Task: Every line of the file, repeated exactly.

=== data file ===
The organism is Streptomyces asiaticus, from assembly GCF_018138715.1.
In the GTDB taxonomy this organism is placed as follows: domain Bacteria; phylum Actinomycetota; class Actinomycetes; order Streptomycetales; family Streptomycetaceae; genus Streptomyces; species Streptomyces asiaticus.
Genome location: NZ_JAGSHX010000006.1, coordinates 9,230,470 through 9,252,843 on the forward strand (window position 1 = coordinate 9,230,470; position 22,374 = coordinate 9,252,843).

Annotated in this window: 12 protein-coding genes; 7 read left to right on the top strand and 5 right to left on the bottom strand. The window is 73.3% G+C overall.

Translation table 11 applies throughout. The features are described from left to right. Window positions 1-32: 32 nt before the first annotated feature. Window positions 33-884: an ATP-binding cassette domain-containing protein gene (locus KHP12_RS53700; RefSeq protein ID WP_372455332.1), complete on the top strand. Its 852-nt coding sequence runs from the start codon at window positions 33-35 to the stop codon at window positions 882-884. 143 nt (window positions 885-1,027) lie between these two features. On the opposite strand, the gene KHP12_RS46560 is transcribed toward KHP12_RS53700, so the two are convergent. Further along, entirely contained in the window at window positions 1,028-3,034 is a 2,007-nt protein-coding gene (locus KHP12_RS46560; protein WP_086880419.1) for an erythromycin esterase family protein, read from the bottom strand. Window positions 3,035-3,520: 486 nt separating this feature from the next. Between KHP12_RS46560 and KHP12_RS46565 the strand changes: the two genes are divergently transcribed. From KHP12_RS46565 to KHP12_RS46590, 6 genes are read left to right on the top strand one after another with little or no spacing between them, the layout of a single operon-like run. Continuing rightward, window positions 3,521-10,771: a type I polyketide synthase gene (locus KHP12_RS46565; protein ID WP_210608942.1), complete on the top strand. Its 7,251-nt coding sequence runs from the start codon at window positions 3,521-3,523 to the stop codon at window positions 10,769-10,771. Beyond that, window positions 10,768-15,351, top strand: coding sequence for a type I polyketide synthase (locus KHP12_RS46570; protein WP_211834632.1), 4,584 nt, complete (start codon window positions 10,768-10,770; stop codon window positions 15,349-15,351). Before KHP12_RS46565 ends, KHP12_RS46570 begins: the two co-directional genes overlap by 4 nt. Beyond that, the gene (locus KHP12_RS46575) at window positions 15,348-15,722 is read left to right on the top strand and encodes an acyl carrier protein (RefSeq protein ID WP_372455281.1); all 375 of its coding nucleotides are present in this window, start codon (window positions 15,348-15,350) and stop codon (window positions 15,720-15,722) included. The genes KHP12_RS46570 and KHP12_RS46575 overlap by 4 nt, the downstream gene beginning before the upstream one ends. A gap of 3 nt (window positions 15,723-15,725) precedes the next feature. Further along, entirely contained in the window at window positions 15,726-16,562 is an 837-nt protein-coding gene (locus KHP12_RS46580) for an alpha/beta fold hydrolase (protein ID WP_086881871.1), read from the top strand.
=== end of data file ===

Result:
The organism is Streptomyces asiaticus, from assembly GCF_018138715.1.
In the GTDB taxonomy this organism is placed as follows: domain Bacteria; phylum Actinomycetota; class Actinomycetes; order Streptomycetales; family Streptomycetaceae; genus Streptomyces; species Streptomyces asiaticus.
Genome location: NZ_JAGSHX010000006.1, coordinates 9,230,470 through 9,252,843 on the forward strand (window position 1 = coordinate 9,230,470; position 22,374 = coordinate 9,252,843).

Annotated in this window: 12 protein-coding genes; 7 read left to right on the top strand and 5 right to left on the bottom strand. The window is 73.3% G+C overall.

Translation table 11 applies throughout. The features are described from left to right. Window positions 1-32: 32 nt before the first annotated feature. Window positions 33-884: an ATP-binding cassette domain-containing protein gene (locus KHP12_RS53700; RefSeq protein ID WP_372455332.1), complete on the top strand. Its 852-nt coding sequence runs from the start codon at window positions 33-35 to the stop codon at window positions 882-884. 143 nt (window positions 885-1,027) lie between these two features. On the opposite strand, the gene KHP12_RS46560 is transcribed toward KHP12_RS53700, so the two are convergent. Further along, entirely contained in the window at window positions 1,028-3,034 is a 2,007-nt protein-coding gene (locus KHP12_RS46560; protein WP_086880419.1) for an erythromycin esterase family protein, read from the bottom strand. Window positions 3,035-3,520: 486 nt separating this feature from the next. Between KHP12_RS46560 and KHP12_RS46565 the strand changes: the two genes are divergently transcribed. From KHP12_RS46565 to KHP12_RS46590, 6 genes are read left to right on the top strand one after another with little or no spacing between them, the layout of a single operon-like run. Continuing rightward, window positions 3,521-10,771: a type I polyketide synthase gene (locus KHP12_RS46565; protein ID WP_210608942.1), complete on the top strand. Its 7,251-nt coding sequence runs from the start codon at window positions 3,521-3,523 to the stop codon at window positions 10,769-10,771. Beyond that, window positions 10,768-15,351, top strand: coding sequence for a type I polyketide synthase (locus KHP12_RS46570; protein WP_211834632.1), 4,584 nt, complete (start codon window positions 10,768-10,770; stop codon window positions 15,349-15,351). Before KHP12_RS46565 ends, KHP12_RS46570 begins: the two co-directional genes overlap by 4 nt. Beyond that, the gene (locus KHP12_RS46575) at window positions 15,348-15,722 is read left to right on the top strand and encodes an acyl carrier protein (RefSeq protein ID WP_372455281.1); all 375 of its coding nucleotides are present in this window, start codon (window positions 15,348-15,350) and stop codon (window positions 15,720-15,722) included. The genes KHP12_RS46570 and KHP12_RS46575 overlap by 4 nt, the downstream gene beginning before the upstream one ends. A gap of 3 nt (window positions 15,723-15,725) precedes the next feature. Further along, entirely contained in the window at window positions 15,726-16,562 is an 837-nt protein-coding gene (locus KHP12_RS46580) for an alpha/beta fold hydrolase (protein ID WP_086881871.1), read from the top strand.